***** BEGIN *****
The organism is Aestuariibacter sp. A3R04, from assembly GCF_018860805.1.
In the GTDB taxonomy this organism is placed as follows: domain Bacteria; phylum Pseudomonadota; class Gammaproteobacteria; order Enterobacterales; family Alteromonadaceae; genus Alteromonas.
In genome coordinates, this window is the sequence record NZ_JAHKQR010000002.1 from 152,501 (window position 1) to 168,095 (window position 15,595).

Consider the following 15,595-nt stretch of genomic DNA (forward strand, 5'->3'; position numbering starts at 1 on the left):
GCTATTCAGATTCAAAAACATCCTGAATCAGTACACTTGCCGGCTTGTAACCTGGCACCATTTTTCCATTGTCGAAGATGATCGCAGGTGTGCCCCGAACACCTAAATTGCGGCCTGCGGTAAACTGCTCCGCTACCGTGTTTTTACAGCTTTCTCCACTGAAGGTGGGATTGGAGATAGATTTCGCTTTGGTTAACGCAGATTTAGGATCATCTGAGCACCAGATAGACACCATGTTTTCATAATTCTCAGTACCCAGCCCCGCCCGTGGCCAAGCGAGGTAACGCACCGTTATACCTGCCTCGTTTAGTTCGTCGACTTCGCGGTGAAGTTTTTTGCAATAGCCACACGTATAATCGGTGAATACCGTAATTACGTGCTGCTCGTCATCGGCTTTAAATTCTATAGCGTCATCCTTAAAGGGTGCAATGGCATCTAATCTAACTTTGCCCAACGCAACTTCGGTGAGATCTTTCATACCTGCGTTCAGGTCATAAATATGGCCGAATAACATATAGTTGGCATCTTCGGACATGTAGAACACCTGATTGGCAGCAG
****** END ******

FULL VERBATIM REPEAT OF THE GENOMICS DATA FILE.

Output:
The organism is Aestuariibacter sp. A3R04, from assembly GCF_018860805.1.
In the GTDB taxonomy this organism is placed as follows: domain Bacteria; phylum Pseudomonadota; class Gammaproteobacteria; order Enterobacterales; family Alteromonadaceae; genus Alteromonas.
In genome coordinates, this window is the sequence record NZ_JAHKQR010000002.1 from 152,501 (window position 1) to 168,095 (window position 15,595).

Consider the following 15,595-nt stretch of genomic DNA (forward strand, 5'->3'; position numbering starts at 1 on the left):
GCTATTCAGATTCAAAAACATCCTGAATCAGTACACTTGCCGGCTTGTAACCTGGCACCATTTTTCCATTGTCGAAGATGATCGCAGGTGTGCCCCGAACACCTAAATTGCGGCCTGCGGTAAACTGCTCCGCTACCGTGTTTTTACAGCTTTCTCCACTGAAGGTGGGATTGGAGATAGATTTCGCTTTGGTTAACGCAGATTTAGGATCATCTGAGCACCAGATAGACACCATGTTTTCATAATTCTCAGTACCCAGCCCCGCCCGTGGCCAAGCGAGGTAACGCACCGTTATACCTGCCTCGTTTAGTTCGTCGACTTCGCGGTGAAGTTTTTTGCAATAGCCACACGTATAATCGGTGAATACCGTAATTACGTGCTGCTCGTCATCGGCTTTAAATTCTATAGCGTCATCCTTAAAGGGTGCAATGGCATCTAATCTAACTTTGCCCAACGCAACTTCGGTGAGATCTTTCATACCTGCGTTCAGGTCATAAATATGGCCGAATAACATATAGTTGGCATCTTCGGACATGTAGAACACCTGATTGGCAGCAG